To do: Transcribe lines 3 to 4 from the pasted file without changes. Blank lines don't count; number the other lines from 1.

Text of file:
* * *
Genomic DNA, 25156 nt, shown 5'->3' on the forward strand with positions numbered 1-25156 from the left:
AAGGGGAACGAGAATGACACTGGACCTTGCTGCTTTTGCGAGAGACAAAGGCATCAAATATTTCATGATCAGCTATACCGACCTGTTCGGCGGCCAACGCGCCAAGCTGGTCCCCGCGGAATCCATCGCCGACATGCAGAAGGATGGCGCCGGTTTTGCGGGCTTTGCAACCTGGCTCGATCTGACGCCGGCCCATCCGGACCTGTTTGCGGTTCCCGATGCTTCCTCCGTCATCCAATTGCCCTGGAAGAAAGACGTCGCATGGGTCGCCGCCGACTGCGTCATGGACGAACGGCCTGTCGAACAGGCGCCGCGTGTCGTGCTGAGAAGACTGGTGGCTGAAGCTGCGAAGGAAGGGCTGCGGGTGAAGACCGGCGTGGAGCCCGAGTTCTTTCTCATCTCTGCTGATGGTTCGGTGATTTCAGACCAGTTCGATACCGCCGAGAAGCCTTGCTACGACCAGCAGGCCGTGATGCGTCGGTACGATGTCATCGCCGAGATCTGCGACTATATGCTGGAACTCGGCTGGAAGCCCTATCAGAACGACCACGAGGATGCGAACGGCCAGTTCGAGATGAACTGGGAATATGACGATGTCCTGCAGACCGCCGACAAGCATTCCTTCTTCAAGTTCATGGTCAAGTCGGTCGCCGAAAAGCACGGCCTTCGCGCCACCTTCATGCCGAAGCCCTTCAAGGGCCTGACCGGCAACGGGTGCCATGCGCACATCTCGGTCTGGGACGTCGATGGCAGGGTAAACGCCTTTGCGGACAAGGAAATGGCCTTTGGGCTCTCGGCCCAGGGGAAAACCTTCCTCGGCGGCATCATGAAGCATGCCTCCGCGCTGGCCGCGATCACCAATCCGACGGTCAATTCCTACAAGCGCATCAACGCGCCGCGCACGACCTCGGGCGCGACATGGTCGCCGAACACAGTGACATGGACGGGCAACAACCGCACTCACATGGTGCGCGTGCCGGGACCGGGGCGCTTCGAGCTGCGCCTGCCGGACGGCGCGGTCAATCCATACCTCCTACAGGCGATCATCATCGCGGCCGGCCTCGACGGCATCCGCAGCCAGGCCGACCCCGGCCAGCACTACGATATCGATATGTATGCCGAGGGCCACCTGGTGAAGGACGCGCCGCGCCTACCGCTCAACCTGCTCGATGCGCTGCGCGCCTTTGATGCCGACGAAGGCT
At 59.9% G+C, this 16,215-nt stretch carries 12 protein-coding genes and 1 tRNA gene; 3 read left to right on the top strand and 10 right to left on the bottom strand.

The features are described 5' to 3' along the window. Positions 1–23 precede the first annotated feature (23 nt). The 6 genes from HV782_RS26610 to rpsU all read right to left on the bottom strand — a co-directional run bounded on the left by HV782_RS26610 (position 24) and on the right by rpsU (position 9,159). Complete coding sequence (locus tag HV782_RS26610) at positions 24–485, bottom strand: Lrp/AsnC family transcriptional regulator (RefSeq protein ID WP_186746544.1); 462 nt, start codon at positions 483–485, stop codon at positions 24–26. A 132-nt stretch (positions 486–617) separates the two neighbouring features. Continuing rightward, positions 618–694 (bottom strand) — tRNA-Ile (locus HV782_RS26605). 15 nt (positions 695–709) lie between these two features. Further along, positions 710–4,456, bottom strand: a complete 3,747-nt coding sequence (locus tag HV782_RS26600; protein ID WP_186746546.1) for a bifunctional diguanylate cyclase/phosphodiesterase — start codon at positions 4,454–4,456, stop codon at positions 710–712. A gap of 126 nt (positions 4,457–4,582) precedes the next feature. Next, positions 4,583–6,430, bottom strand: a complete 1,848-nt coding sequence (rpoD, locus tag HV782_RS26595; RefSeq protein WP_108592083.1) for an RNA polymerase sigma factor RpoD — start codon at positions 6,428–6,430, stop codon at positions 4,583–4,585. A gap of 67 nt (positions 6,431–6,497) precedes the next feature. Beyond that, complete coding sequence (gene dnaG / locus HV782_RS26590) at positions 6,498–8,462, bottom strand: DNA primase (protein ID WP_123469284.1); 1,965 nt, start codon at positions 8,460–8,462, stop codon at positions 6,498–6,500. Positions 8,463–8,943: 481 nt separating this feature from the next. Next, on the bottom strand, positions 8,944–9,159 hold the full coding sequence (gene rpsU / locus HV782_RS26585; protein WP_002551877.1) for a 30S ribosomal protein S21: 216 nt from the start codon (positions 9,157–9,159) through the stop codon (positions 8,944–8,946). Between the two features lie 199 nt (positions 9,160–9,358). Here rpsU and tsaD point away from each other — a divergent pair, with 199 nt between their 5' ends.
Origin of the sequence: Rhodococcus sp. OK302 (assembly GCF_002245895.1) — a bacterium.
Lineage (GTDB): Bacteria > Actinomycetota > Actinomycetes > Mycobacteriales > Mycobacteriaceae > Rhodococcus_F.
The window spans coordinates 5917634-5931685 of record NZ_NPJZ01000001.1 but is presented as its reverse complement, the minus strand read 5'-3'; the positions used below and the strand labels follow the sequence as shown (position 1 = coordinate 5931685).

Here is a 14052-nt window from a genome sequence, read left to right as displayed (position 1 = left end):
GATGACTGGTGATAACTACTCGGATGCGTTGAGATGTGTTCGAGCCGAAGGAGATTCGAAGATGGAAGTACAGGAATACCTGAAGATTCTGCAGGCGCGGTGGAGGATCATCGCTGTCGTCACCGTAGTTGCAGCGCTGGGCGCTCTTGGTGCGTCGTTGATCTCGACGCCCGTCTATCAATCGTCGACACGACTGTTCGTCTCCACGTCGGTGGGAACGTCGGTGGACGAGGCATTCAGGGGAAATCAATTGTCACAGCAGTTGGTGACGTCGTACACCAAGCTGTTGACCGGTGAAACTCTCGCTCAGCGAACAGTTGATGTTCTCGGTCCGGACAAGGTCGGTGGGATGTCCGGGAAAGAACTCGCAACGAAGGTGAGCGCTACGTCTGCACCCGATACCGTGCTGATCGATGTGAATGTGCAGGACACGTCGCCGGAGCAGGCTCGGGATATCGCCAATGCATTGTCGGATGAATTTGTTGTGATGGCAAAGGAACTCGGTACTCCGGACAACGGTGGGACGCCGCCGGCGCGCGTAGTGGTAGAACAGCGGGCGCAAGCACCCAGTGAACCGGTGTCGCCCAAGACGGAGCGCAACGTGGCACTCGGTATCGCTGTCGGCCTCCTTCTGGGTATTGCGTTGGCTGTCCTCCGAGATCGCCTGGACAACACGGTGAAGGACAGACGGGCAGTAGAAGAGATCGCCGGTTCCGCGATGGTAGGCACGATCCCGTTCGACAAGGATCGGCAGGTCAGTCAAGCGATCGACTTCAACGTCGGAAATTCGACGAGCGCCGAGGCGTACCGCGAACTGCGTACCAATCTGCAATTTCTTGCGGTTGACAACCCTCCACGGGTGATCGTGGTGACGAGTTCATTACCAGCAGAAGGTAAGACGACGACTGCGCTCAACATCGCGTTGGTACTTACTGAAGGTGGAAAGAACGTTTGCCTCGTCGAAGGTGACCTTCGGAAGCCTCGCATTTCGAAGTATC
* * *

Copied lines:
At 59.9% G+C, this 16,215-nt stretch carries 12 protein-coding genes and 1 tRNA gene; 3 read left to right on the top strand and 10 right to left on the bottom strand.

The features are described 5' to 3' along the window. Positions 1–23 precede the first annotated feature (23 nt). The 6 genes from HV782_RS26610 to rpsU all read right to left on the bottom strand — a co-directional run bounded on the left by HV782_RS26610 (position 24) and on the right by rpsU (position 9,159). Complete coding sequence (locus tag HV782_RS26610) at positions 24–485, bottom strand: Lrp/AsnC family transcriptional regulator (RefSeq protein ID WP_186746544.1); 462 nt, start codon at positions 483–485, stop codon at positions 24–26. A 132-nt stretch (positions 486–617) separates the two neighbouring features. Continuing rightward, positions 618–694 (bottom strand) — tRNA-Ile (locus HV782_RS26605). 15 nt (positions 695–709) lie between these two features. Further along, positions 710–4,456, bottom strand: a complete 3,747-nt coding sequence (locus tag HV782_RS26600; protein ID WP_186746546.1) for a bifunctional diguanylate cyclase/phosphodiesterase — start codon at positions 4,454–4,456, stop codon at positions 710–712. A gap of 126 nt (positions 4,457–4,582) precedes the next feature. Next, positions 4,583–6,430, bottom strand: a complete 1,848-nt coding sequence (rpoD, locus tag HV782_RS26595; RefSeq protein WP_108592083.1) for an RNA polymerase sigma factor RpoD — start codon at positions 6,428–6,430, stop codon at positions 4,583–4,585. A gap of 67 nt (positions 6,431–6,497) precedes the next feature. Beyond that, complete coding sequence (gene dnaG / locus HV782_RS26590) at positions 6,498–8,462, bottom strand: DNA primase (protein ID WP_123469284.1); 1,965 nt, start codon at positions 8,460–8,462, stop codon at positions 6,498–6,500. Positions 8,463–8,943: 481 nt separating this feature from the next. Next, on the bottom strand, positions 8,944–9,159 hold the full coding sequence (gene rpsU / locus HV782_RS26585; protein WP_002551877.1) for a 30S ribosomal protein S21: 216 nt from the start codon (positions 9,157–9,159) through the stop codon (positions 8,944–8,946). Between the two features lie 199 nt (positions 9,160–9,358). Here rpsU and tsaD point away from each other — a divergent pair, with 199 nt between their 5' ends.